An original road test taken from the Motor Sport archives, April 1951
By Bill Boddy
Max speed: 120mph
The car that began the Jaguar legend on road, stage and track. First to use the twin-cam XK engine, in 3.4 form, in stunning body. Optional wheel spats accentuate streamlining. Torsion-bar IFS, leafs at rear, drum brakes. Drophead and coupe more comfortable, but spartan roadster is purist choice. SE version brought stiffer springs and 20 more bhp; later C-type head offered 210bhp. Perfect spec: to admire roadster with bolt-ons and spats. To drive: SE coupe with C-type head.
After going along to Henly’s showroom in Great Portland Street, the ‘street of cars’, to snatch a preview of the new fixed-head coupe, I was able to take away for test an open XK120. First impressions of an unfamiliar fast car are not always the most favourable, and so it was with this XK. The snug hood and rigid sidescreen were erect when I took over, and as the reassurances of ‘Lofty’ England were cut off abruptly as he stood upright I realised that I was alone in the maelstrom of London traffic in England’s fastest standard car. Naturally no self-respecting motoring journalist wants to loiter in such a vehicle, but as I pressed strongly along I was a bit put out at the way the Jaguar wallowed and howled its Dunlops when deflected from the straight ahead. You have to be used to sailing small boats to master this chap, I thought to myself.
But the response to the throttle was magnificently stimulating. It was immediately apparent that the 31/2-litre twin-cam engine was, like a bank clerk, devoid of temperament. I left it idling in Bayswater traffic hold-ups and poodled in top gear from 500rpm without upsetting the mixture, but when a gap appeared — my how we made use of it!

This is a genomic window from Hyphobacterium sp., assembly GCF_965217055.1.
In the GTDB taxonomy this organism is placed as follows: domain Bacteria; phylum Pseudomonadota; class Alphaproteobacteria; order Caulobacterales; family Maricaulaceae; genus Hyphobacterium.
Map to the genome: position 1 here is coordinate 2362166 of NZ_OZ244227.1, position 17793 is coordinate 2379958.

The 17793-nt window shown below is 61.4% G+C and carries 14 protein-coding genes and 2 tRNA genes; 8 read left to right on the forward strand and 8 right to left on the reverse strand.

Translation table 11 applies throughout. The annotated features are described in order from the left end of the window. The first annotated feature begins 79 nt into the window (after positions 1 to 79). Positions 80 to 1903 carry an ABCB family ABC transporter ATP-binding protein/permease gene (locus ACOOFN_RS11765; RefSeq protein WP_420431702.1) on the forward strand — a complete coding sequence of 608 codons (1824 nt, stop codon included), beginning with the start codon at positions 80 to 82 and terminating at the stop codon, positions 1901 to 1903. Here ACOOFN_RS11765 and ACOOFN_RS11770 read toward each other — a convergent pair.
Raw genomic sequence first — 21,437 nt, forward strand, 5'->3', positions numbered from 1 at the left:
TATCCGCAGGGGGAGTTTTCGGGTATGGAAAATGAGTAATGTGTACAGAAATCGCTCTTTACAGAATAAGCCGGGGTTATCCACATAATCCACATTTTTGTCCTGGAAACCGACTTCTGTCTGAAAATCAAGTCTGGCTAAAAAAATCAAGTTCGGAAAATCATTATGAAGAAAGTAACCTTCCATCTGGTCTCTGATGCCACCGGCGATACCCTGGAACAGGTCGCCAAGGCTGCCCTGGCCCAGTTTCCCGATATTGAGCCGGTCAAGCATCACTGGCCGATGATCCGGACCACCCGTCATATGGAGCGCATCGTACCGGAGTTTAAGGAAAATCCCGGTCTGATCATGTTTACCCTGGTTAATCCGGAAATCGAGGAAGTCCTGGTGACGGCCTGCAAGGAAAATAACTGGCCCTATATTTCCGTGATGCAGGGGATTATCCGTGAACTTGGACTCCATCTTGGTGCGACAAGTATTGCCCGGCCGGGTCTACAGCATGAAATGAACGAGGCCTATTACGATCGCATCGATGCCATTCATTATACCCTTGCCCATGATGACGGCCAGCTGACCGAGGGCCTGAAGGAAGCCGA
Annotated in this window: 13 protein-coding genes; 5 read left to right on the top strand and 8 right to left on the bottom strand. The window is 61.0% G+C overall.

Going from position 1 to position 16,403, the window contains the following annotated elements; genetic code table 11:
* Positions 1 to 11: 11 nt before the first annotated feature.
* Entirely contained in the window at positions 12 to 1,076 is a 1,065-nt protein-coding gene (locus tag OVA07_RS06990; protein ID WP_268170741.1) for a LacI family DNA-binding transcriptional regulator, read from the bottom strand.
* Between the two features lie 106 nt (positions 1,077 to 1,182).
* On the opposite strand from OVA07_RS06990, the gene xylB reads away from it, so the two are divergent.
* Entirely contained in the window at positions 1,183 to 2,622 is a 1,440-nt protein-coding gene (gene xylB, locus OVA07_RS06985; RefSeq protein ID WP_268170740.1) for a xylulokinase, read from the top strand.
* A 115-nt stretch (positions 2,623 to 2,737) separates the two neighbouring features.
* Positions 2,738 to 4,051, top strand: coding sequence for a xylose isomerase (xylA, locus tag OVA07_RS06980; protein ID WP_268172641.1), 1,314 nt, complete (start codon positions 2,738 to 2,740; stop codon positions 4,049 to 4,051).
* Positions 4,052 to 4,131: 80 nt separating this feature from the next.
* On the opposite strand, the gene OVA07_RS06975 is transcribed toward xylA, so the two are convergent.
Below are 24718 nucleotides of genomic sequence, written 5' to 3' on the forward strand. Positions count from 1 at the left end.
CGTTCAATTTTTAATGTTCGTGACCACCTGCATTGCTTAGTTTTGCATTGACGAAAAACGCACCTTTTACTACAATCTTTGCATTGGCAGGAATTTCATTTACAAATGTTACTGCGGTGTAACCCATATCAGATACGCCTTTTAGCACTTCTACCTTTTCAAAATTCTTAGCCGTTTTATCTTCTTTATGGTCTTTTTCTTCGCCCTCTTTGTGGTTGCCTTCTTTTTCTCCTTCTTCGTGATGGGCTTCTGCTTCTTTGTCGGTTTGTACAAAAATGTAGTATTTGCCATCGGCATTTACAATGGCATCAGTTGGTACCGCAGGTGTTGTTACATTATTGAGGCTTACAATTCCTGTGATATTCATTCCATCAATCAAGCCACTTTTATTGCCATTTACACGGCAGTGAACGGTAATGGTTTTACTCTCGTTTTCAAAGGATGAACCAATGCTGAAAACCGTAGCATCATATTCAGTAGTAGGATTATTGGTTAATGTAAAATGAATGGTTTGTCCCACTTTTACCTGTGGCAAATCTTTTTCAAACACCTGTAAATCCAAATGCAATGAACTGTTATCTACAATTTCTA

So to the A30 arterial, where people roaring homeward in the right-hand groove were sometimes peeved to receive a reminder from the Jaguar’s very polite horn, so that we could get on with our motoring. The way we left everything behind will long live in my memory.
At first I felt alarmed at the thought of hurrying along the twisty bits in a car so softly sprung, for the XK120 is that all right. It gives a most comfortable ride though the outer front wheel scrubs in a manner I met pre-war in the MkV Bentley and V12 Lagonda. But I realised how well the wheels followed the surface contours and later, when I negotiated twisty roads at advanced throttle openings, I was surprised how correctly geared the steering seemed. Indeed, the Jaguar ‘holds in’ splendidly round fast bends, while only the slightest tremors are transmitted through the wheel. Whip an XK through the ‘chicane’ type of bend and you will quickly appreciate that, if ‘disconnected’ in the modern manner, the steering is very good. It is also reasonably light, although at racing speeds one is conscious of holding the car against the powerful castor action.